There are Lots of Ways to Get Where You're HeadedPosted on Mon, 03/31/2014 - 16:09
Mark Moody, Co-Director of College Counseling at Colorado Academy, joins us today in our continuing series of reflections, advice and practical guidance for students and parents on all things decisions -- from strategy, decision-making and coping through how to talk about your news with parents, friends and nosy neighbors. Read on to learn about one of the paths through your college decisions that leads to happiness -- and it's scientifically proven!
I remember opening the fat envelope from my first-choice college over twenty years ago. Nobody was home. I got so excited I ran around the living room screaming by myself. True story.
As it turned out, I didn’t go to that college. It was a far more expensive option than the college that offered me a scholarship, and attending that less expensive school was the compromise my parents and I agreed upon. At the time I felt like the universe was really unfair.
Twenty years later, so much of my life’s winding path connects back to seeds planted and passions discovered at my alma mater, which I would describe as having been so perfect for me that it’s laughable I felt so strongly about not attending my “first choice.” I know now that it was a place that probably would have been as good for me, but where I probably wouldn’t have started down pathways that are now essential parts of my identity.
There’s a kind of acceptance you receive from others that you hope to find in admission offers on those applications you sent out into the world a few months ago. There’s also another kind, and I recommend you strive for it in your outlook on the decisions as they come back. The more you can practice accepting the exciting and the disappointing news in your life, and the more you can come to see moments as opportunities in which you focus on possibilities (rather than dwelling on limitations), the happier and more successful you will be.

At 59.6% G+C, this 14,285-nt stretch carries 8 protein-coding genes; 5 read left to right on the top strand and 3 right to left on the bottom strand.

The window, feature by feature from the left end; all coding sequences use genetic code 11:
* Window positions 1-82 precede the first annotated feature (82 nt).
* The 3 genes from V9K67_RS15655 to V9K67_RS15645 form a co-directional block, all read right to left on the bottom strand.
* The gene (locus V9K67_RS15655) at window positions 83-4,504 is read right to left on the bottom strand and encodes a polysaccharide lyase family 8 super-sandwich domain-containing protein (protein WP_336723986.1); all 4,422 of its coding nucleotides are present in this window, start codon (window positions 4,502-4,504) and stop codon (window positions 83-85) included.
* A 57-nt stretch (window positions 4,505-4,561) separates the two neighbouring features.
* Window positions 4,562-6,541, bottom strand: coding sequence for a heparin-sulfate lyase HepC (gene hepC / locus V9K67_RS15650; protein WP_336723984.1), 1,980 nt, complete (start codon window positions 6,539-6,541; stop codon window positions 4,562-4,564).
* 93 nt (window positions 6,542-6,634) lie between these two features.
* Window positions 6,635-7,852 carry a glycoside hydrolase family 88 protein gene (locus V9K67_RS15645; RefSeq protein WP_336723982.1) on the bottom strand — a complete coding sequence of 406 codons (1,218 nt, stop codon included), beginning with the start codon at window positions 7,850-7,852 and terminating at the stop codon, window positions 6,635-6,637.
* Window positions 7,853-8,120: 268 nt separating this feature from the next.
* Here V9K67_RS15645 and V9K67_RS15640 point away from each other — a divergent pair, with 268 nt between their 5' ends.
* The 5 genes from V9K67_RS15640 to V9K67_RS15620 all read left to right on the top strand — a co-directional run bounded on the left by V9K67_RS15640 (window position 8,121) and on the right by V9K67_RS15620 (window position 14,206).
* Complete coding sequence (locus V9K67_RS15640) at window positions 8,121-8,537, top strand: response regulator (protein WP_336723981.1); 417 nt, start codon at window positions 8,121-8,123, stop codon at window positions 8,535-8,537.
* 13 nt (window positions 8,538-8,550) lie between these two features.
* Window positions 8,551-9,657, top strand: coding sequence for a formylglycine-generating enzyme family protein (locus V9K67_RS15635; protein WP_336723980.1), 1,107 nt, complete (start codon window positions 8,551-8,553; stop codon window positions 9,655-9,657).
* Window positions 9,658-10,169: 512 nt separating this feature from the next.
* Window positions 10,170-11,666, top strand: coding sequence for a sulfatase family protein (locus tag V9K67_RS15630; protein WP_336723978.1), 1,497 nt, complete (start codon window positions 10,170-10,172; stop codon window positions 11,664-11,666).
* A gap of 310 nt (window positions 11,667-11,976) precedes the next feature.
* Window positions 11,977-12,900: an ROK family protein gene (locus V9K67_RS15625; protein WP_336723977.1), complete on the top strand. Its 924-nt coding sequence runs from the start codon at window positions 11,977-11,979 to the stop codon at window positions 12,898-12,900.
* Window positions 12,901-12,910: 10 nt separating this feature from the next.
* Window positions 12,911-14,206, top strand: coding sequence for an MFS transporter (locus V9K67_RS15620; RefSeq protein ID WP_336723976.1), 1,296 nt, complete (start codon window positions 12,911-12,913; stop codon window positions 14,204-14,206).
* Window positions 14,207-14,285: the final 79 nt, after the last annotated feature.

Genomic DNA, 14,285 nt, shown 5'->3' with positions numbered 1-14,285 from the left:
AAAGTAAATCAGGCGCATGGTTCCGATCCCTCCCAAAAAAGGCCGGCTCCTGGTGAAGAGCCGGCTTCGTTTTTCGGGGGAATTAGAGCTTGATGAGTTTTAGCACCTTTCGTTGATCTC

It’s scientifically proven!
You may even come to realize that things like where you go to college aren’t as important in the long run as your own mindset and effort. There are lots of ways to get to wherever you’re headed, and who you have become at this point in time isn’t changed by external validators like college admission results.
The most exciting part about the close of the application process is the absolute unknown that remains even after decisions are in. There is a “butterfly effect” in this decision-making stage that will set wheels in motion you can’t possibly predict. Years from now you’ll likely tell a story that highlights, in the chapter about your college days, a set of friendships, unforgettable teachers, relationships, and maybe the perfect unpredictable accident of inspirations colliding in your brain at precisely the right moment to spark a direction, a major, a career path, a lifelong passion.
You can’t know what twists or turns, highs and lows, life partners or lifelong mentors await in each choice available to you. Whether it’s the unlikely “reach” school that came through or the school you were counting on, the path taken will shape you such that you will later say, “I wouldn’t have it any other way.”
Let the doors closed by the admission process serve as indicators that those weren’t the right paths. And if those colleges didn’t value your application as an indicator that they were the place for you, then they were probably right—look to the places that did appreciate who you are and offer you the chance to spend a few years on their campus learning about yourself and the world. If finances influence the decision, accept the reality of that factor, too.
As you make your choice, don’t lose sight of the things that led you to apply to each college in the first place, and don’t be afraid of the things that will challenge your comfort. Put aside any disappointment from the process. If you go in with a mind made up not to like a place, you’ll find that prophesy fulfilled. If you open yourself to the community and your courses, you’ll most likely find that “fit” with a college isn’t predetermined. It’s something that you develop and grow toward with time and experience. Wherever it is that you end up, open yourself to the unpredictable, and dive in.